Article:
CFPB sues New York firm over debt collection violations

The Consumer Financial Protection Bureau today filed a lawsuit in the federal district court in the Eastern District of New York against Forster & Garbus, LLP, a New York debt-collection law firm.

The Consumer Financial Protection Bureau today filed a lawsuit in the federal district court in the Eastern District of New York against Forster & Garbus, LLP, a New York debt-collection law firm.

Forster & Garbus, which contracts with such firms as Citibank and Discover among others, allegedly violated the Fair Debt Collection Practices Act by representing to consumers that attorneys were meaningfully involved in its lawsuits when, in fact, attorneys were not meaningfully involved in preparing or filing them, the bureau said. The law firm “relied on nonattorney support staff, automation, and both a cursory and deficient review of account files” to attempt to collect more than 99,000 debts, the bureau said in its complaint.

According to the complaint, Forster & Garbus filed collection suits on 45,621 accounts in 2014. A single associate attorney signed complaints for 41,498 of those accounts, in addition to handling other tasks, including frequent court appearances.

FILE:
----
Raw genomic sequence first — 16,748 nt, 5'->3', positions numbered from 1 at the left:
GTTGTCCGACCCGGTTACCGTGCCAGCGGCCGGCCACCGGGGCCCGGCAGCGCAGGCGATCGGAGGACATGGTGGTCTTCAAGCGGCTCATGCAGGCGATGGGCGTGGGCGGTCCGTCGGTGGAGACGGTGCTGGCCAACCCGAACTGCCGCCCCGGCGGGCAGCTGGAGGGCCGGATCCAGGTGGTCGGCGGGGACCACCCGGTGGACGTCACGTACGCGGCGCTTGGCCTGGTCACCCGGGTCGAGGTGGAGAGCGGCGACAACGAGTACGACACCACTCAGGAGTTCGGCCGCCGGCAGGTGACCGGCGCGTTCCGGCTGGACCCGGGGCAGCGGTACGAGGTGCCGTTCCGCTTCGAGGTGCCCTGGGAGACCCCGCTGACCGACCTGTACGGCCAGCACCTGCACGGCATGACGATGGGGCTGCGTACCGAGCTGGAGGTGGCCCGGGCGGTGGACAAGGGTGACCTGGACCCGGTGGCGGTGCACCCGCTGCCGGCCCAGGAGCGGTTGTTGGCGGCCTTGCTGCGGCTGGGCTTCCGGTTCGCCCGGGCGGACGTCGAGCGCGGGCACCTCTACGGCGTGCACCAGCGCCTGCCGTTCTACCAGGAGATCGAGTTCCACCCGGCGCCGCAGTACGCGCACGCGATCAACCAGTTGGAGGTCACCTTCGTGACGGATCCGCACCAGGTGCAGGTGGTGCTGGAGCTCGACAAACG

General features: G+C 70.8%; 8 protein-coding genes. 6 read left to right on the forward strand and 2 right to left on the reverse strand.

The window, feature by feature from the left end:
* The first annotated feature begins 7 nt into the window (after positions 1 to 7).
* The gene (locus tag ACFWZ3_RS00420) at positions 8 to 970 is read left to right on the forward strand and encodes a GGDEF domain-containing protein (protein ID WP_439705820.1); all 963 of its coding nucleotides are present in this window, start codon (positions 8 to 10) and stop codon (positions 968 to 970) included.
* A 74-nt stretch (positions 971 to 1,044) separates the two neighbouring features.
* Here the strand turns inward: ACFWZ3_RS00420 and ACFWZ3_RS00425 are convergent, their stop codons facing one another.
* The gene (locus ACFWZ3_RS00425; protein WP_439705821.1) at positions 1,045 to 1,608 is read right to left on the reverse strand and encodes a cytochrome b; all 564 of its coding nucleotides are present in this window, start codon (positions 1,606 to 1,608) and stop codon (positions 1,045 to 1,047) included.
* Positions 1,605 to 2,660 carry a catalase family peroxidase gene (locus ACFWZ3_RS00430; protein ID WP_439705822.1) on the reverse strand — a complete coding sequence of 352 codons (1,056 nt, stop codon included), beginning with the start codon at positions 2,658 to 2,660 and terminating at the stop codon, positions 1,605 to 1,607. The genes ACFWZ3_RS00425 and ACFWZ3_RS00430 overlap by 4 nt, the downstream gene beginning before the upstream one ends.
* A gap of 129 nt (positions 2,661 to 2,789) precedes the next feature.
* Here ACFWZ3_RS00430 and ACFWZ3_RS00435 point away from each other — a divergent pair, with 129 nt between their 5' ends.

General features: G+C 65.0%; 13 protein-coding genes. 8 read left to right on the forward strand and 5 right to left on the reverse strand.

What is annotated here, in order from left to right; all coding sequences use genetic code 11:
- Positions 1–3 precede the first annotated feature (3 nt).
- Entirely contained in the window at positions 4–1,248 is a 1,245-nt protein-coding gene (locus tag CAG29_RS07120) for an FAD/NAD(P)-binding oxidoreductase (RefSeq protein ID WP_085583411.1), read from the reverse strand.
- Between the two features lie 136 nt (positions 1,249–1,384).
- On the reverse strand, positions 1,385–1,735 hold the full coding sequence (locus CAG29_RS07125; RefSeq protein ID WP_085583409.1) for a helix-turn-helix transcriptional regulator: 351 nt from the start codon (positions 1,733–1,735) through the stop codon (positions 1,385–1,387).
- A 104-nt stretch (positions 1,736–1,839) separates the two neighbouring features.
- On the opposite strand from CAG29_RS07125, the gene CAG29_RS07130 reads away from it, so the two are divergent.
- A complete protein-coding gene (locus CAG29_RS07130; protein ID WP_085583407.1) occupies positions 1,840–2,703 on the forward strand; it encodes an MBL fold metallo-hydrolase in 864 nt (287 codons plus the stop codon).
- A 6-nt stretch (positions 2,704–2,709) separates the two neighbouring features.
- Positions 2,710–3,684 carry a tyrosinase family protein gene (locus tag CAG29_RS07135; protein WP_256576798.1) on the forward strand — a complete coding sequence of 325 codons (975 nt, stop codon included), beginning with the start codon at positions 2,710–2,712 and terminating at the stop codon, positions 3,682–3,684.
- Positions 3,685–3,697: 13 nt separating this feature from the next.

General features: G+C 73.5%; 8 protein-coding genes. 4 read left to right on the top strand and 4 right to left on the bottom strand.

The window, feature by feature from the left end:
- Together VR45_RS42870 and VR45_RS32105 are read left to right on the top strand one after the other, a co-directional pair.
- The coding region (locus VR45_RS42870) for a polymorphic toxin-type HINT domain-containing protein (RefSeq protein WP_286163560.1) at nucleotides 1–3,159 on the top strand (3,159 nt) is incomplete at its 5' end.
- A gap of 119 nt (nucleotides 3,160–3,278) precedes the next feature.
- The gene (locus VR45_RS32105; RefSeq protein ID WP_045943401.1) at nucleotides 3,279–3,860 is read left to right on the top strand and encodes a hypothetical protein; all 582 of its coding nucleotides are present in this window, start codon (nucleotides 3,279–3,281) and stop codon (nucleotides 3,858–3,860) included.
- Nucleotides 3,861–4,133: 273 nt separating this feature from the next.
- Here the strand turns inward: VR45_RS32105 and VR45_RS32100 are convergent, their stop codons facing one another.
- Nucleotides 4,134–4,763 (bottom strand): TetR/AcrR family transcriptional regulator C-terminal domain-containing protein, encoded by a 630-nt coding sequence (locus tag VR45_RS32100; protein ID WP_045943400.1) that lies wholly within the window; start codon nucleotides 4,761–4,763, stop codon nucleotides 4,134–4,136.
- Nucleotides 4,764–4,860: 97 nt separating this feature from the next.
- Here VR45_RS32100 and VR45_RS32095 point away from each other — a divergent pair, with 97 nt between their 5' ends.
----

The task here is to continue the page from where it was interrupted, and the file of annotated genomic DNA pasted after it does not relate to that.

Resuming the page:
The following year, Forster & Garbus rotated four associate attorneys to serve as the primary signer of complaints at various periods during the year. That year, Forster & Garbus filed suit on 34,103 accounts, with two of the attorneys signing for 27,096 of them.

Finally, in 2016, Forster & Garbus filed collection suits on 20,006 accounts. A single associate attorney signed complaints for 18,173 of those accounts, in addition to handling other tasks, including frequent court appearances.

Forster & Garbus violated the Consumer Financial Protection Act’s prohibition against deceptive acts and practices by making such representations to consumers through its lawsuits, the bureau said.

The bureau’s complaint seeks an injunction against Forster & Garbus, as well as damages, redress to consumers, “disgorgement of ill-gotten gains”, and the imposition of a civil money penalty.